Will US LNG stampede lead to costly overbuild?
The US’ emergence as the world’s largest LNG producer is good news for gas-hungry Europe, but the project pipeline raises questions about how much capacity will be needed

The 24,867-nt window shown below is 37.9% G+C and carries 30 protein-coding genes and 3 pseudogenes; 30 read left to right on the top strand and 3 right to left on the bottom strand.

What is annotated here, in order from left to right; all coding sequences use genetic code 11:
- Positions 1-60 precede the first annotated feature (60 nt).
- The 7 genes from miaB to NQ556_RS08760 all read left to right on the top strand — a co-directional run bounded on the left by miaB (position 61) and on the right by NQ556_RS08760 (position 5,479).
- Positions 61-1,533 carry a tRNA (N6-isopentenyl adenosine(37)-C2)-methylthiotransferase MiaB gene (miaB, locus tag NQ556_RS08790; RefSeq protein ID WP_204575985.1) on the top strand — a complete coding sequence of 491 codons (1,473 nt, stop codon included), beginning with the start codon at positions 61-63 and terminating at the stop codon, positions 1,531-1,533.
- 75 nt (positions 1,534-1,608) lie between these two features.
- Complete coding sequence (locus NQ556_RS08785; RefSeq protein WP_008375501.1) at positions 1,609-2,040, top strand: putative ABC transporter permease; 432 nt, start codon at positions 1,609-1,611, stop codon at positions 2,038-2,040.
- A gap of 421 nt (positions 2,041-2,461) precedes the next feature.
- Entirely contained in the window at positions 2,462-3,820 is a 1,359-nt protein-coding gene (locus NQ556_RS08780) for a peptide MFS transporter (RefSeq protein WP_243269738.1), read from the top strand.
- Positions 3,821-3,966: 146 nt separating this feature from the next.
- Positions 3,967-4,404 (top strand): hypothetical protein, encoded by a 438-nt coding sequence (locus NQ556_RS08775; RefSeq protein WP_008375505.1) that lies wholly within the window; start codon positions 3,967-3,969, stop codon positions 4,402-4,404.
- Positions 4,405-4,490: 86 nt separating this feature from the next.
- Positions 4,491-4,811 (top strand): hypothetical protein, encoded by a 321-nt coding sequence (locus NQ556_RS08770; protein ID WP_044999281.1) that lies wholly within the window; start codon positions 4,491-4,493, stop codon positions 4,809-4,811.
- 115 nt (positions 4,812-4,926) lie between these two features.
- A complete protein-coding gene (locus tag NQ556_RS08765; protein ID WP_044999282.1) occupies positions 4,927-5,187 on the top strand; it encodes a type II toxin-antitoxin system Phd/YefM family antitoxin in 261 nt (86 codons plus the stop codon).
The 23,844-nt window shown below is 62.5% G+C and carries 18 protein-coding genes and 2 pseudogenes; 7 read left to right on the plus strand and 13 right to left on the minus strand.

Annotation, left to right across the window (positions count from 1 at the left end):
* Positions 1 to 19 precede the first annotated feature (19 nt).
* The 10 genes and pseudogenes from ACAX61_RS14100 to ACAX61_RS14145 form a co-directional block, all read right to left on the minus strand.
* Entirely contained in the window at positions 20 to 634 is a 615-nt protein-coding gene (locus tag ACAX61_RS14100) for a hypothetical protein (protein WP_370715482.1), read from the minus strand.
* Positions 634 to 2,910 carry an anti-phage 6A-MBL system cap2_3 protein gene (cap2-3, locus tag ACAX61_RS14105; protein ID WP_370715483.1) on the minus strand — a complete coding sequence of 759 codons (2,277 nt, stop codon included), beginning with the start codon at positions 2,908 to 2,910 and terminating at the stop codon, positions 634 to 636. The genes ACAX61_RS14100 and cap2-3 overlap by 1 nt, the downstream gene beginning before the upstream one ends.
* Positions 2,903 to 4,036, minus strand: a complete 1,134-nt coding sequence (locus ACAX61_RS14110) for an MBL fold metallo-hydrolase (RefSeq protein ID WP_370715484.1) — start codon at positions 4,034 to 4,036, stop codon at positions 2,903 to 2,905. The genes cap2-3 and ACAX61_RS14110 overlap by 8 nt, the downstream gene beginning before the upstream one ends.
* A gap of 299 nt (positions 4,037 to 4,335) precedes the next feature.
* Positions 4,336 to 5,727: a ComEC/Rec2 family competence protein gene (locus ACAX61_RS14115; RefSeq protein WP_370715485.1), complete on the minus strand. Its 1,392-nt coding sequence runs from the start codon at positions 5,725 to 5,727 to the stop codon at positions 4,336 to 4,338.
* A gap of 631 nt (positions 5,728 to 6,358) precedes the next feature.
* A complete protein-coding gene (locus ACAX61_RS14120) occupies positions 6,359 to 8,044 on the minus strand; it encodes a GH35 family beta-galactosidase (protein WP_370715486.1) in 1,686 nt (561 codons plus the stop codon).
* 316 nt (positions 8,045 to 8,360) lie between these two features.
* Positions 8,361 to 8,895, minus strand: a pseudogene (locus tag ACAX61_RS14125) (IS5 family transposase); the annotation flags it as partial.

The US was shaping up to become the world’s largest LNG producer last year, until an explosion in June put its second-largest liquefaction plant out of action. With the 15mn t/yr Freeport LNG having resumed production early this year—amid a welter of regulatory oversight and intervention—2023 now looks like the year in which the US will lift the trophy. It certainly has the capacity to do so. Since the first LNG cargo from the Lower 48 states left Houston-headquartered Cheniere Energy’s Sabine Pass project in 2016, another six projects have started up (see Fig.1). Together, they give the US an aggregate nameplate capacity of 91.3mn t/yr, significantly more than Qatar’s 77.4mn t/yr and just a